The Government of India has also questioned the methodology of this 'Gallop' survey conducted by the agency and the questions asked in the same. The press release issued by the government has complained that the report released by the agency did not cover the efforts made by the government for food security.  It is worth noting that the Government of India has been running the world's largest food security program, in which not only free food grains and pulses are being distributed to 80 crore countrymen for the last 28 months but supplementary nutrition and has also been provided to about 7.71 crore children and 1.78 crore pregnant women and lactating mothers under Anganwadi services, by 14 lakh Anganwadis. Supplementary nutrition was distributed by Anganwadi workers and helpers and ration was delivered to the beneficiaries at their doorstep every fortnight. Rupees 5000 each is being given to 1.5 crore women for support and nutritious food during pregnancy and post-delivery period, on the birth of their first child.

It is notable that despite a ban on commercial export of wheat, the wheat export has been continued by the government of India to help countries having requirement of food grains.  The government believes that India is ready to supply food items to any country in need.  This fiscal year 18 lakh tonnes of wheat has been sent, till June 22 to many countries including Afghanistan, Bangladesh, Bhutan, Israel, Indonesia, Malaysia, Nepal, Oman, Philippines, Qatar, South Korea, Sri Lanka, Sudan, Switzerland, Thailand,  Several countries have been sent, United Arab Emirates, Vietnam and Yemen. This was almost four times more than last year’s exports. We have to understand that banning of wheat exports does not mean that there is a shortage of food grains in India.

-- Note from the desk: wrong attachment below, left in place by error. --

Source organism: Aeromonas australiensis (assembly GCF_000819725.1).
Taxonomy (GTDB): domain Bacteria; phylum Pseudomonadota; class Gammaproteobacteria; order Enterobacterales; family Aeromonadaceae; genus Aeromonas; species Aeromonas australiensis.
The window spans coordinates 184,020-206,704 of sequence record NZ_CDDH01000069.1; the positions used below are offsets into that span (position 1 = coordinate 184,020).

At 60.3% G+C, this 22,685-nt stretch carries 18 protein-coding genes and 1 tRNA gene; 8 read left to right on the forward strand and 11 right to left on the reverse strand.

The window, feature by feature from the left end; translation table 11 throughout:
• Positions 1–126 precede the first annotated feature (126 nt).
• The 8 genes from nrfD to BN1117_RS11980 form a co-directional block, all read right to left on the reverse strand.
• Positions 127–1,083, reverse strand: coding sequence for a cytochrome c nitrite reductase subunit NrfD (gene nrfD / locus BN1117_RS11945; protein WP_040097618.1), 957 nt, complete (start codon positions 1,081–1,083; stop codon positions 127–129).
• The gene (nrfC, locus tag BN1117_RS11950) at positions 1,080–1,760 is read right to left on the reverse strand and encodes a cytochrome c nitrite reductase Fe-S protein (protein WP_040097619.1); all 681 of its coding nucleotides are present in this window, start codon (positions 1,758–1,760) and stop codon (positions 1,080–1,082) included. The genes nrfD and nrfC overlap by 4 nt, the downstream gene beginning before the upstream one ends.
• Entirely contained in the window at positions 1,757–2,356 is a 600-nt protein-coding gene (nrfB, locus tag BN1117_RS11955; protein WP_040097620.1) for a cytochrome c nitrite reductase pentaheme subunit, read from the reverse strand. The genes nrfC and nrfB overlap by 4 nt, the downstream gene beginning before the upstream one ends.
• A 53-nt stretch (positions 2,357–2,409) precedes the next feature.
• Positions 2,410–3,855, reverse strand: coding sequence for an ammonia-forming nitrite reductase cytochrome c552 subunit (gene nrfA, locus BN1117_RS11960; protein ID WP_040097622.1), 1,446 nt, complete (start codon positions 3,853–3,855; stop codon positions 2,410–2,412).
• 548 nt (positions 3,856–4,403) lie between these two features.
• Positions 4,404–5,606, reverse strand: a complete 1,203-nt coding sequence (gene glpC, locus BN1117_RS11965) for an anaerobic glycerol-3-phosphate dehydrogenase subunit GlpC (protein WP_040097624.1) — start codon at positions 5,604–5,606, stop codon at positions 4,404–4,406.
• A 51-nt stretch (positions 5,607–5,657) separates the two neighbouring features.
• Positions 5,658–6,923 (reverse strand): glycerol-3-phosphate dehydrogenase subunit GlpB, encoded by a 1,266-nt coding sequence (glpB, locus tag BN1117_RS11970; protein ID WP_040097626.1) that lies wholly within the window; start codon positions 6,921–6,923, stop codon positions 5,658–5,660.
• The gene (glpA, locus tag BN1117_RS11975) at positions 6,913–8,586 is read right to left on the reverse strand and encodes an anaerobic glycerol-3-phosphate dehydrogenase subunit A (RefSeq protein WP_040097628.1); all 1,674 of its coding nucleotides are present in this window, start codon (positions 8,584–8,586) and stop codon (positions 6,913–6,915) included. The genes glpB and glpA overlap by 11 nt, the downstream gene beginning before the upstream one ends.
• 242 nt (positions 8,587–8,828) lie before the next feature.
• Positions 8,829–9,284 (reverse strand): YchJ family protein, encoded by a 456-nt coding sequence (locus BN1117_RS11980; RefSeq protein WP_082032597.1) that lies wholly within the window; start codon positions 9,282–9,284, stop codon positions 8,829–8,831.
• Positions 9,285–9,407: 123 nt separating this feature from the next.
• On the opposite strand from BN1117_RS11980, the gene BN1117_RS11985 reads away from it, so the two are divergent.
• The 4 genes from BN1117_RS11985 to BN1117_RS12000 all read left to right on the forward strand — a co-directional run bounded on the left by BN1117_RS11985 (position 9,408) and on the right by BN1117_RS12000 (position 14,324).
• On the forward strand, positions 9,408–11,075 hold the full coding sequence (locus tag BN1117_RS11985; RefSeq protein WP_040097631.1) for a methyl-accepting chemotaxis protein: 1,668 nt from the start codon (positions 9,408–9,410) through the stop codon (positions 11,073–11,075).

Today India is not only self-sufficient in food grains and other food products, it is also a net exporting country.  The total food grain production in India in the year 2021-22 is 3160 lakh tonnes i.e. 227 kg per capita.

The production of food grains and other food items like milk, eggs, vegetables, fruits, fish etc. has increased in India significantly.  If we look at the last two decades, it is known that the total production of milk was only 777 lakh tonnes in the year 2000, which has increased to 2100 lakh tonnes by 2021-22 and our daily per capita milk production has reached 413 grams. The total production of eggs was 12211 crores per year in 2020-21, as compared to only 3050 crores in the year 2000.  That is, now the per capita availability of eggs has reached 88.  The availability of vegetables, fruits, meat, pulses and edible oils and other food items has also increased at an unprecedented rate.  Not only this, the countries which have been shown above India, the per capita availability of these food items is far less there.